Weekly Newsletter

Pastor David’s Weekly Devotional
     There is a subtle, yet damnable, heresy that can obscure our view of God and distort our perspective on Christ and of Christianity.  It is a cancerous tumor that can grow undetected with deadly consequences.  This dangerous falsity is thinking that God ultimately created everything to glorify us.  That is, to think that He created us to make much of us and we worship Him because He loves us so much.  This self-centered view of God is narcissistic and idolatrous.

     The reason this is so insidious, often imperceptible, is because it has a root of truth in it.  God truly loves us with an infinite and eternal love, and He demonstrated His sovereign and sacred love to us in both creating and saving us (see Jn.17:23-26; Rom.5:6-10; 8:28-39; Eph.1:4-6; 1Jn.3:1).  As Christians, God truly loves us with a perfect and an everlasting love.  But we must not pervert that truth by worshiping and loving God solely, or supremely, on the basis of His love for us.  We must not be seduced into thinking that God’s ultimate will is our personal happiness and wellbeing, or that God is worthy of worship because He is so good to us.  God’s ultimate will is His own glory, and God is worthy of worship because He (alone) is God.

     Over three hundred years ago, Jonathan Edwards (who is generally considered the greatest American preacher who has ever lived) captured the essence of this understanding by making the stark distinction between those who love God because He has made so much of them, and those who love God and seek to make much of Him.  I believe Edwards stated it brilliantly when he said:

“This is…the difference between the joy of the hypocrite, and the joy of the true saint.  The [hypocrite] rejoices in himself; self is the first foundation of his joy: the [true saint] rejoices in God… True saints have their minds, in the first place, inexpressibly pleased and delighted with the sweet ideas of the glorious and amiable nature of the things of God.  And this is the spring of all their delights, and the cream of all their pleasures…  But the dependence of the affections of hypocrites is in a contrary order: they first rejoice . . . that they are made so much of by God; and then on that ground, he seems in a sort, lovely to them.”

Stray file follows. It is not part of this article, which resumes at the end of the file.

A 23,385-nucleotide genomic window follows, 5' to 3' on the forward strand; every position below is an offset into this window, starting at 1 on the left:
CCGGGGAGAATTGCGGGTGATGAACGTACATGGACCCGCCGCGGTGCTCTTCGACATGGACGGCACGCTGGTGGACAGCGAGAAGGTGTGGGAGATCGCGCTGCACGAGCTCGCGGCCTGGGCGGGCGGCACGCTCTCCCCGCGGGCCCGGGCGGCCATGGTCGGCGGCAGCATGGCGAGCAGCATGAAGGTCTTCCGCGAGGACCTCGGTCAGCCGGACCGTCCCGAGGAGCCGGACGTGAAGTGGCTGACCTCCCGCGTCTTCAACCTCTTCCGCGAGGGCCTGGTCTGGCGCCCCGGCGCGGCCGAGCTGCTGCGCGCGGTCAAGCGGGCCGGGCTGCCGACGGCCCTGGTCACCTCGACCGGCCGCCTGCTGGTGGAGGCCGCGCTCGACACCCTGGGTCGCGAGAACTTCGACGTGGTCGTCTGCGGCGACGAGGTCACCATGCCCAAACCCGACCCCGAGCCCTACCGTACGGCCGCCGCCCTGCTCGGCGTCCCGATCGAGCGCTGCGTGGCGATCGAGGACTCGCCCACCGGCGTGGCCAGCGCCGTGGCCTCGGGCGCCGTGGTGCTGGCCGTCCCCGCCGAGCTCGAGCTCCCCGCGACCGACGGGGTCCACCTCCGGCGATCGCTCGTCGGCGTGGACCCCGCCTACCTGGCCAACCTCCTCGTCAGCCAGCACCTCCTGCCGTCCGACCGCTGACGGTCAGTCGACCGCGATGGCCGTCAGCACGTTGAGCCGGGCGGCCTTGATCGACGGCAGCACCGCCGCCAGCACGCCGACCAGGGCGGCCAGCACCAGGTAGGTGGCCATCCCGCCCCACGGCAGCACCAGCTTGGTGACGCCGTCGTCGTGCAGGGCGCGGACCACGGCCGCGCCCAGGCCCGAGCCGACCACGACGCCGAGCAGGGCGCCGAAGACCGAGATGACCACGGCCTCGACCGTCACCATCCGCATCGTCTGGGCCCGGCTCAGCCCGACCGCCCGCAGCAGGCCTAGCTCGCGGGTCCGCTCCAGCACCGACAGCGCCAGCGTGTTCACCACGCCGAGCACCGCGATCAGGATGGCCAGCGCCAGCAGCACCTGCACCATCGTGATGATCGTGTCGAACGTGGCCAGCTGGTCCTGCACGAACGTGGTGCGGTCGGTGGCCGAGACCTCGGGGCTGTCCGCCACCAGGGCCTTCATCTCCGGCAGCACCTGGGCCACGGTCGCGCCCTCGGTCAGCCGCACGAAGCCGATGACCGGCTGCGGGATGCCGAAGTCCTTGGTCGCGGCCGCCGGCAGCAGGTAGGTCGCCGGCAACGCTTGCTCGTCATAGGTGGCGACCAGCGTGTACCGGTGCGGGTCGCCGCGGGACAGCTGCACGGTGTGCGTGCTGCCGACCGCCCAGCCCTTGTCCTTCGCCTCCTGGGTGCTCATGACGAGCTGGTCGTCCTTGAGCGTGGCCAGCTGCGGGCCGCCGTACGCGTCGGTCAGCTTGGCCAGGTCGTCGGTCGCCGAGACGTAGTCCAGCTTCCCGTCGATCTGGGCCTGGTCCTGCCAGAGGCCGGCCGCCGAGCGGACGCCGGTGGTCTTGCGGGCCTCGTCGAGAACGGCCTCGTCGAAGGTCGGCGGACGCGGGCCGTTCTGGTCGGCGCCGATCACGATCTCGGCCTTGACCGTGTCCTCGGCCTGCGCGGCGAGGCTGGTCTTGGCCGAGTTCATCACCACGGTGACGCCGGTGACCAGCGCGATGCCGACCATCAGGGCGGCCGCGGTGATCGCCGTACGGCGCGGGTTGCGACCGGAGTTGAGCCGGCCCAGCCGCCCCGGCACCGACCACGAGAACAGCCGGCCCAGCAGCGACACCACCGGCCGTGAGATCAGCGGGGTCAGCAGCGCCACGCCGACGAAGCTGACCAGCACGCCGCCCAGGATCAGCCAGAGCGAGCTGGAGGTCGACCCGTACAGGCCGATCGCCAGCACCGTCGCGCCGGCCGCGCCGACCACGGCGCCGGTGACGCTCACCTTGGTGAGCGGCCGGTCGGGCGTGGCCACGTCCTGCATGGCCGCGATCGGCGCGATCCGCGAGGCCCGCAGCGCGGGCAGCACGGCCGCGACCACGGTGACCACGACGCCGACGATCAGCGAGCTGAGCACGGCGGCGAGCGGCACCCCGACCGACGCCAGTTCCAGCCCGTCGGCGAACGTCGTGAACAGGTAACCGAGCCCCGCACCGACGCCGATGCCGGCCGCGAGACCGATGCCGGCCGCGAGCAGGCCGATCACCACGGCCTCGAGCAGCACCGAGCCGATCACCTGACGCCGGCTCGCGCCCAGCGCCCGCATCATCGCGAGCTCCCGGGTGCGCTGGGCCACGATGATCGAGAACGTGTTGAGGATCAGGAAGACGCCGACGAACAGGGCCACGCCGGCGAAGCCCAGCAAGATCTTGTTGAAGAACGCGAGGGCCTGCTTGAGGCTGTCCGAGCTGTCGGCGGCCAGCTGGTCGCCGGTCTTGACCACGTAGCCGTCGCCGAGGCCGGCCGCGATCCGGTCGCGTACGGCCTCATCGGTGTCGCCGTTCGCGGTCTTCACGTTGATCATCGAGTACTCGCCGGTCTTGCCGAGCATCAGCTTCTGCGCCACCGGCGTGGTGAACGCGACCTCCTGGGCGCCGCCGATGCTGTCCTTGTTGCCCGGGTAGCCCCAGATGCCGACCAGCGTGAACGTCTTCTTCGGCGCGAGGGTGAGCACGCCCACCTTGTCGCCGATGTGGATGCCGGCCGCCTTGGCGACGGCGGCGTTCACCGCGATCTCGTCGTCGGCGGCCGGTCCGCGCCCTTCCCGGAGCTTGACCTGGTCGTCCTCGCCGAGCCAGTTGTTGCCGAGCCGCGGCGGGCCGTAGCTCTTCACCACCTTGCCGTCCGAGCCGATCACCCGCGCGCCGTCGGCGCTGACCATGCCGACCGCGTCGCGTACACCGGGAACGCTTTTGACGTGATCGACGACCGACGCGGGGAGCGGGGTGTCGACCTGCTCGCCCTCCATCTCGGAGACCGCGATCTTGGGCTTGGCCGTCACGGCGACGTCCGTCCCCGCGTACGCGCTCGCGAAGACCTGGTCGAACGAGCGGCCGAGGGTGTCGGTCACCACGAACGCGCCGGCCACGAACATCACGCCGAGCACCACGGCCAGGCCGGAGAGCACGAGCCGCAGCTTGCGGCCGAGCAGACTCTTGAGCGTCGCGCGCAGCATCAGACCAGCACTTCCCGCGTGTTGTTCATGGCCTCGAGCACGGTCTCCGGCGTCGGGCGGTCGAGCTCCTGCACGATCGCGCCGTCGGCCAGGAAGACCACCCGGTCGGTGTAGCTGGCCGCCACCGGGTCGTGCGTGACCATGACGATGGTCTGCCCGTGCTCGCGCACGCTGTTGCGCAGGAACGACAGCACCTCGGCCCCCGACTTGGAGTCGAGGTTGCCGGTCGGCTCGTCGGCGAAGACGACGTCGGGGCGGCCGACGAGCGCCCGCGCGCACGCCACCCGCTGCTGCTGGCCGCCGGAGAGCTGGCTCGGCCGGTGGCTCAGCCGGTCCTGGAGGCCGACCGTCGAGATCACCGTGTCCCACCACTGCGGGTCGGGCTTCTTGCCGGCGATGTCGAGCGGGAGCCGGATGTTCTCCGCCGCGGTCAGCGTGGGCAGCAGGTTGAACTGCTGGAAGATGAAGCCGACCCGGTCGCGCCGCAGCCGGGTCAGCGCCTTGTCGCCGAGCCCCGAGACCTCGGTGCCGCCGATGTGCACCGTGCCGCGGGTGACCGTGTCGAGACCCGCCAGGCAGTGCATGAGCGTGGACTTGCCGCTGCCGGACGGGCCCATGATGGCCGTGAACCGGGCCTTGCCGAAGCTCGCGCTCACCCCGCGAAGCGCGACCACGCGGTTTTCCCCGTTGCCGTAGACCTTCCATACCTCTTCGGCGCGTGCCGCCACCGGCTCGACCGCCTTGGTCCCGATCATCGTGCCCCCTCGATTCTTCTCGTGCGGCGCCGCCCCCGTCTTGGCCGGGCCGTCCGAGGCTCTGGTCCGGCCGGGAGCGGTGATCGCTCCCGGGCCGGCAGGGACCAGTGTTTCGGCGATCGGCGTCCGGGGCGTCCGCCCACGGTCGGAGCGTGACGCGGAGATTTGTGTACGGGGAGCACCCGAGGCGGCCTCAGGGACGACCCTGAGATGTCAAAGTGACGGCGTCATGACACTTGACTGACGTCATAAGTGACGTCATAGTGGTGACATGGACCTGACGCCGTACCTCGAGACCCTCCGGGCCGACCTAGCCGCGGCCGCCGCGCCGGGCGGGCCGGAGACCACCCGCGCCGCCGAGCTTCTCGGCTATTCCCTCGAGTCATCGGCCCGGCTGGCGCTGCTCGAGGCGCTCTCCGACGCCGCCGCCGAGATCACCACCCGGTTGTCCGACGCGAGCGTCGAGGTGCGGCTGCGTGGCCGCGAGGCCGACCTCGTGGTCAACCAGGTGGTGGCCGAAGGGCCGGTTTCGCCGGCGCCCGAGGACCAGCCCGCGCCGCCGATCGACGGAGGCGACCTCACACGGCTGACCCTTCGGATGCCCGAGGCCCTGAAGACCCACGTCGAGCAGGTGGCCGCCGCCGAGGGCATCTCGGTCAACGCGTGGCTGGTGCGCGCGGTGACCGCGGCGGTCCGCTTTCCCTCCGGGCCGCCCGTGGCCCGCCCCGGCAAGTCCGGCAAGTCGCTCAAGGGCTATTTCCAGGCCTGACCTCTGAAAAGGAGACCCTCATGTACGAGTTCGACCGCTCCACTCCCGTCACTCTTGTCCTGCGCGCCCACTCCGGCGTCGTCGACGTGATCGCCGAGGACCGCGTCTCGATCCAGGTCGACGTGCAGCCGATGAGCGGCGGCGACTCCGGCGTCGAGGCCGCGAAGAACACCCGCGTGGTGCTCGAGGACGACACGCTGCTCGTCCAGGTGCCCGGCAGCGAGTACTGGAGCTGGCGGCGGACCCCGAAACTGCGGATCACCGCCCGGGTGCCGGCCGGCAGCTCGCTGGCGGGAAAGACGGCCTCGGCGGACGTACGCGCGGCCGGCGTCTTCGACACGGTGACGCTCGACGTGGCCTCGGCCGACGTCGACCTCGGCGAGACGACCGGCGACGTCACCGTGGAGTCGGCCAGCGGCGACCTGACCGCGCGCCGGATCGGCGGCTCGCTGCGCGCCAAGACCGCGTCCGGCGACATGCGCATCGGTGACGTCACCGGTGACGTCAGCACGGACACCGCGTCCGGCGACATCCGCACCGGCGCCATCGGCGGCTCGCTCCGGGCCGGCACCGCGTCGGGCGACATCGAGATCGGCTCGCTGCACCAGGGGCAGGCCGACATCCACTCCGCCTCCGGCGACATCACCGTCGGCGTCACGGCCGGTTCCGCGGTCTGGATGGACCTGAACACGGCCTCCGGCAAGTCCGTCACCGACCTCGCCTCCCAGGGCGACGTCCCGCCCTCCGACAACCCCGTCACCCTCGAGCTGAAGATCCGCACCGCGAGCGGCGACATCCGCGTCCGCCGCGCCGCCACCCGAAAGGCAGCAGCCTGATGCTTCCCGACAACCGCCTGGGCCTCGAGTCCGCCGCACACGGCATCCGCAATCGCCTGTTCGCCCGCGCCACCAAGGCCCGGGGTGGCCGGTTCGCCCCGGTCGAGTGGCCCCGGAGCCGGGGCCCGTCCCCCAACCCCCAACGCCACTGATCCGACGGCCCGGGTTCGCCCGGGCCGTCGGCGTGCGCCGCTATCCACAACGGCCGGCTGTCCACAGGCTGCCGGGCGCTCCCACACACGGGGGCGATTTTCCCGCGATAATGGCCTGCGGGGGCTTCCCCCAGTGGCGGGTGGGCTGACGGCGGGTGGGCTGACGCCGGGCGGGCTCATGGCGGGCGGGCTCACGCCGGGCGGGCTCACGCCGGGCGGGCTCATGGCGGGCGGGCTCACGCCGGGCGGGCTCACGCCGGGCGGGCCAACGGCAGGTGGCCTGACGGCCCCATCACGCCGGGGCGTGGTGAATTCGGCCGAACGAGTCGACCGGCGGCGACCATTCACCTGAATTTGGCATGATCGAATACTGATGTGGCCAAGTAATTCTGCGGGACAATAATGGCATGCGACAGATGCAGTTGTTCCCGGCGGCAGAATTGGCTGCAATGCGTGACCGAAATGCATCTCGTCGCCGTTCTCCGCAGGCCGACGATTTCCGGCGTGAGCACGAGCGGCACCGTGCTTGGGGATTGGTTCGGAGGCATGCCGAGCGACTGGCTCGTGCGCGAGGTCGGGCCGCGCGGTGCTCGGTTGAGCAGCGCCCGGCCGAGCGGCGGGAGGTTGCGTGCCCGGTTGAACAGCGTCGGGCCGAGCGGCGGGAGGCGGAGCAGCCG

Any religion or theology that magnifies self apart from Christ is a destructive and damnable belief.  For apart from Christ we are: sinners (Rom.5:8), blind (2Cor.4:4), dead in our sins (Eph.2:1), hostile toward God (Rom.8:7), enemies of God (Rom.5:10), alienated from God (Col.1:21), slaves to sin (Rom.6:20), children of the devil (1Jn.3:10), powerless (Rom.5:6), foolish (Tit.3:3), disobedient (Tit.3:3), deceived (Tit.3:3), without hope and without God (Eph.2:12).  The truth is, apart from Christ there is nothing – absolutely and eternally not a thing – redeemable or loveable about us.  God has indeed made much of us as His children, and will continue to do so for all eternity.  But His divine worth and glory do not change with – nor are they subject to – the perspectives, whims, and experiences of His creation.
 
     The point is this: God truly loves us, but He is not lovely simply because He loves us.  God is lovely because He is God!  To put it another way, God is not glorious solely because of what He does, He is also glorious because of who He is.  Therefore, we are not to make much of God because He has made so much of us.  Rather, we make much of God because He alone is God!  John Piper put it this way: “The love of God is not God’s making much of us, but God’s saving us from self-centeredness so that we can enjoy making much of him forever.”

Together in and for Christ,
Pastor David

Scripture Readings for the Week (Monday – Sunday ~ Week #10):
Genesis 36-39; Ruth; Psalm 27-29; Job 19-20; Isaiah 51-55; Matthew 26-28; 1 Corinthians 3-4
Recommended Reading:
“Living for God’s glory” by Joel Beeke

1 Comment


Robert Duffy - March 14th, 2022 at 3:52pm

Excellent stuff!